Rewind: Jeffrey Sfire on “Mind Warp”

Posted: November 16th, 2009 | Author: | Filed under: Features | Tags: , , , , | No Comments »

In discussion with Jeffrey Sfire on “Mind Warp” by Patrick Cowley (1982).

What was your first encounter with “Mind Warp”?

I was living in Chicago going to university and I found “Menergy” in a store and thought “obviously this is for me”. After that I found “Mind Warp”. Instantly there was a connection. I started reading about Patrick and fantasizing about gay disco life in San Francisco. I think every gay kid from my generation is obsessed with a 70’s gay fantasy. I had been hanging out in leather bars and got a tour of a closed bathhouse/disco still preserved from the 80’s. It was all perfect timing.

Why did you choose this particular album from the works of Patrick Cowley? Are there personal favourites among the songs or do you like it in its entirety?

I love it all. It’s great start to finish. It’s pretty serious and much darker which I always seem to gravitate towards. It was the first album of his I listened to which is kind of backwards because it’s his last but it always stuck out even after hearing everything else. The more I listened to it the more I saw and heard. Singing about technology (“Tech-no-logical world”) in 1981 was so interesting to me, and we’re still singing about it now 30 years later! If he only knew. Of course “Mind Warp” the song is a favorite, and the delay on that one synth in “They Came at Night” is amazing! “Goin’ Home” always intrigued me for some reason. I’d later learnt what it was really about.

“Mind Warp” was the last album Cowley finished before his early death from AIDS in 1982. Were you aware of this when you purchased this album?

No, I had no idea about his life for the first few months of owning the record. I was still really focused on the HI-NRG and the wild disco, and the back room references and everything. But after more research I learned the sad side of it all. The album totally changed for me, and I started to learn more about the AIDS crisis and how deeply devastating it was to the creative world. I think the American government is at serious fault for how out of control it got.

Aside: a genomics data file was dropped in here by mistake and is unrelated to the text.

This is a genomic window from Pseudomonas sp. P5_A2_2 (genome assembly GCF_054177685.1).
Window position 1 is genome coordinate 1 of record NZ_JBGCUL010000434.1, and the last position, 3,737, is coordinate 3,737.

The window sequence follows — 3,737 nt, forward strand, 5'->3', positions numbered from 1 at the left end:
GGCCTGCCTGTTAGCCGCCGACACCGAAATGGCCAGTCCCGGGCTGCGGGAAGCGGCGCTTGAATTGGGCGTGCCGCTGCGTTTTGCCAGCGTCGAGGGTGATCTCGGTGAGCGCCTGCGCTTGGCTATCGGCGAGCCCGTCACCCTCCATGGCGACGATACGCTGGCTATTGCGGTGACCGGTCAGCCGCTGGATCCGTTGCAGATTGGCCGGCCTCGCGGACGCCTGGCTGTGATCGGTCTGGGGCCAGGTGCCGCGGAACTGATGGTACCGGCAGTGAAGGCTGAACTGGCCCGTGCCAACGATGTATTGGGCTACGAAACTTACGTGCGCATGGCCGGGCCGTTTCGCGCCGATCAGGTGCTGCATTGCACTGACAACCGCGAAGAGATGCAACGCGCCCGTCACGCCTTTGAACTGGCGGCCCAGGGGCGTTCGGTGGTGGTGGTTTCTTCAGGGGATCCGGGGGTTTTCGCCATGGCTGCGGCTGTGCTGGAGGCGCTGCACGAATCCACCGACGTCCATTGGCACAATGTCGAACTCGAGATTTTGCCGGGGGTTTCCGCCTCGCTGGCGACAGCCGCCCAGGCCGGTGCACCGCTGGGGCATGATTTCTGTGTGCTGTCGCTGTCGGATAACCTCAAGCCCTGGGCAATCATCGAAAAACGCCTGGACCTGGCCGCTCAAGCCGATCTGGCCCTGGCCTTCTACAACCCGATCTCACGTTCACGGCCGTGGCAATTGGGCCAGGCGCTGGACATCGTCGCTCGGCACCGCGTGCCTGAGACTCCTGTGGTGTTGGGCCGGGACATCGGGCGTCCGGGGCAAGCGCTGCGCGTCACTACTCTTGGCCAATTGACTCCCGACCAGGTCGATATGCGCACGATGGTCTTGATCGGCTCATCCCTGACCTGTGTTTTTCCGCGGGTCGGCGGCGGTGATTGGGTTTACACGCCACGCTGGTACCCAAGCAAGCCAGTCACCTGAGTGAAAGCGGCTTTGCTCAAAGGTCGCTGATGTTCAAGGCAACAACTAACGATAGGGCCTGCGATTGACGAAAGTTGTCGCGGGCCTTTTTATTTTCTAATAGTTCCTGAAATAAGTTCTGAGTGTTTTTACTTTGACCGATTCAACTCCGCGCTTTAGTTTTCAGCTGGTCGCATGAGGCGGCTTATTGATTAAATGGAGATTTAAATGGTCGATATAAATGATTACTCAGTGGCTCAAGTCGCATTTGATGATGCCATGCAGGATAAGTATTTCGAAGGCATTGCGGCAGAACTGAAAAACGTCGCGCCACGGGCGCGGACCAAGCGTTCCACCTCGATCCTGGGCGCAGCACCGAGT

Apparently Cowley’s friends described this album as “an album of death”. Do you think Cowley’s condition seeped through its songwriting and production?

Of course. I think he was making this album literally until his last days. After reading more and piecing it all together it was pretty sad for me to think about someone living such an amazing, talented, flourishing life and it all changing in a matter of a year. The album took on a whole new meaning for me and as I listened deeper I heard more. The song “Goin’ Home” is now heartbreaking to me.

Apart from the fact that he was among the first gay celebrities to die from AIDS, how would you characterize Cowley’s contribution to the history of gay culture?

It’s always good to have a gay doing something that’s predominantly straight, like deep synth programming. It gives the children someone to look up to.

Patrick Cowley is rated as one of the most important pioneers of electronic dance music. What would you say is his musical legacy and where is it still visible?

His legacy? His crazy synthesizers of course and his “UP” style of energy. Most disco before was spacey, and floaty, and sultry. But he really just punched you in the face with it. I think he made a connection between European synthy disco, R&B, Rock, and New Wave. He made it special with his use of wild synth sounds and aggressiveness, taking it up up up to the next level. But when it all comes down to it I think a lot of people simply love his aesthetic.

How would you place “Mind Warp” in the line of Cowley’s works? What other music of his do you cherish?

“Mind Warp” as a whole is my favorite album. It’s super interesting to me. “Menergy” the song is my favorite. My friends nicknamed me that when I was in college. When I first heard it, it blew my mind. But I love everything he made. It’s just ALL so high quality and has perfect energy.

Were there records released around that time that you think are comparable in quality? Who would you say are his most important contemporary peers?

For me Simonetti and Meo, Easy Going and Vivien Vee. Both came out a few years before “Get a Little”. They have the same kind of energy for me.

Are there any noticeable influences to his music?

I think he was very American about it. Influenced by everything. But honestly my thoughts about his influences have changed since hearing the “Catholic” album. It’s really amazing to hear that side of him. I think he toured with Sylvester for years before making “Get A Little”, so I’m sure working with all of those musicians was pretty influential.

Are there any current producers that excite you the way Cowley does?

I-F and some of the Dutch guys really get me going, I’ve been a huge fan of his since I was 16 and “Fucking Consumer” came out. That’s one of the few albums I’ve heard that affected me the same way “Mind Warp” did. Fantasizing about the musician, their life, and what they were doing while making it etc.

A lot of Cowley’s songs are classics that are still played out. What makes his sound so timeless?

Legendary things never get tired.

If Cowley would have lived on, what would he have done musically?

It’s hard to say but I’m sure he would have continued being legendary and creating amazing music as technology evolved.

Sounds Like Me 11/09

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